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Home workout or join a gym?

Which gives you the most for your fitness dollar: Joining a gym or buying equipment and working out at home?

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The answer: Whichever one keeps you moving.

"The motivations for different people are different," says Dr. I-Min Lee, M.D., Sc.D., an epidemiologist and associate professor of medicine at the Harvard School of Public Health. "While the gym might work for some individuals, it might not for others."

This is one financial decision where you definitely have to take your own pulse first. Some people will stick with a program better if they work out alongside other people. Others prefer to exercise solo.

One success tip: No matter which way you go, start slowly and build. "An individual is more likely to stick with a moderate intensity program than vigorous physical activity," says Lee. "Start slowly and increase slowly."

7 questions to ask yourself
Here are a few questions to help you select a choice that will motivate you to enjoy the fitness routine, stick with it and get more for your money.
1. What is it you like to do?
2. What do you have access to now?
3. Are the facilities convenient?
4. Do you like a communal atmosphere?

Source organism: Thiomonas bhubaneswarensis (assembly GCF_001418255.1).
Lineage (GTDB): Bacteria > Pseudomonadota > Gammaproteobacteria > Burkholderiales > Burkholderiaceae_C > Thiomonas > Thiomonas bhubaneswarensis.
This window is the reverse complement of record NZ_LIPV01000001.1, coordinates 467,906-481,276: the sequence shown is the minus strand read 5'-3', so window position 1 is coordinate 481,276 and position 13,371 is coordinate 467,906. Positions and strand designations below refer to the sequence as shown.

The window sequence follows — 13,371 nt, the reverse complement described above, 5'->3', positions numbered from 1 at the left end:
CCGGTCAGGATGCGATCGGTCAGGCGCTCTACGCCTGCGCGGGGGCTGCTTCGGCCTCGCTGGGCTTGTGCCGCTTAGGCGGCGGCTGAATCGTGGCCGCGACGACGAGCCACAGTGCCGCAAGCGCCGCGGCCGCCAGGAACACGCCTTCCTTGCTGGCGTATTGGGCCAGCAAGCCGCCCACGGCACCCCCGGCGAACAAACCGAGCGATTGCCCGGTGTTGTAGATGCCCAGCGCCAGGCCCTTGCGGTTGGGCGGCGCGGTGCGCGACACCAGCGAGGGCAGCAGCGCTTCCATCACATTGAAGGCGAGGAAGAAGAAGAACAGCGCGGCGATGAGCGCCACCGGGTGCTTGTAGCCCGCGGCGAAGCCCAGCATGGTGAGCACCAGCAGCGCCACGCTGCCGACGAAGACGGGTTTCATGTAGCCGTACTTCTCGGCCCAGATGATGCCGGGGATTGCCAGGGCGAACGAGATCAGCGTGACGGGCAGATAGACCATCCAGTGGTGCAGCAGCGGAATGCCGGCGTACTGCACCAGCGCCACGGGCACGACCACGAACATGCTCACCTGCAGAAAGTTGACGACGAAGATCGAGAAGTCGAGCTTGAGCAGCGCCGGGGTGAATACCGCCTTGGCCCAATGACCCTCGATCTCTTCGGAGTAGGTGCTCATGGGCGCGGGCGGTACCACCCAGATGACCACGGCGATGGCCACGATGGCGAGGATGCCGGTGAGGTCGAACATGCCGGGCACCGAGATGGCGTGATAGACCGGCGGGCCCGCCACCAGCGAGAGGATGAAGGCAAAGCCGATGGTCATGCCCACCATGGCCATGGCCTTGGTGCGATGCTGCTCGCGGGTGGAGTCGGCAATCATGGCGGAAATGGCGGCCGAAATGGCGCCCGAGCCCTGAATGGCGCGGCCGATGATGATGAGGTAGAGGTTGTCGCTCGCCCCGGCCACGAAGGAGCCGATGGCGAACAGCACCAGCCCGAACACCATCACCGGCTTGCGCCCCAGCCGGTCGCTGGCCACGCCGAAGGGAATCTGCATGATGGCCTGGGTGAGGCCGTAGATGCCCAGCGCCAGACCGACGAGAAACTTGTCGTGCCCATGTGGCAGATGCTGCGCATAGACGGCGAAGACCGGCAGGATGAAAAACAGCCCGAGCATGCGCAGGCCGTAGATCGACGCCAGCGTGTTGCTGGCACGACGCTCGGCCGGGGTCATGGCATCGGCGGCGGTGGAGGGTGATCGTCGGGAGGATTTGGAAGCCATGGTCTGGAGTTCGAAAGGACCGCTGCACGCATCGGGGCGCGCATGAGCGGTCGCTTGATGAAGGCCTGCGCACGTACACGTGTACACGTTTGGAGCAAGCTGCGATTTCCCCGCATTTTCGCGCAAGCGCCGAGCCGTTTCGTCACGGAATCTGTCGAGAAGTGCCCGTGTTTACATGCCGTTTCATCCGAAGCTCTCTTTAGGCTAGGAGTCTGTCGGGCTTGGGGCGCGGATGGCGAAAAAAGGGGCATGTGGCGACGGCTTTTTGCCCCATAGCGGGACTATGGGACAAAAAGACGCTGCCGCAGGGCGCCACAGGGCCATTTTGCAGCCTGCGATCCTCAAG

5. What times do you plan to workout?
6. What's your goal?
7. Can you try before you buy?

What is it you like to do? "Be honest with yourself," says Lee. Set up a fitness program doing things you don't enjoy and you probably won't stick with it.

If you enjoy working out on a range of machines or want to take a class, you might get more out of a gym or health club.

But "something like walking is associated with significant health benefits," says Lee. "It doesn't require sophisticated equipment. You don't have to join a gym."

Zeroing in on what you enjoy can also save money. If you hate the idea of a spinning class, but love the idea of walking 18 holes, then you might investigate joining a country club or visiting a public golf course instead of joining a gym.

Likewise, if you just want to get in a few games of tennis, you might not need a facility that offers a full slate of exercise classes and a pool. 

Shop around. "There are all sorts of health clubs out there to meet the needs of the population," says Joe Moore, president of the International Health, Racquet & Sportsclub Association, a health club trade group.

Don't assume there is one set price. "There are often starter memberships that people can get involved in that would be sold for a bargain price," Moore says. Clubs often have deals where they will waive introductory fees, too.

What do you have access to now? If you love to swim and have access to a great neighborhood pool, you probably have what you need to get started.

If you love to run, but the weather's bad or there aren't any safe places to jog in your area, that's a good argument for a club with a track or treadmill.

 
 
Next: "One excellent goal is to lower your resting heart rate. ... "
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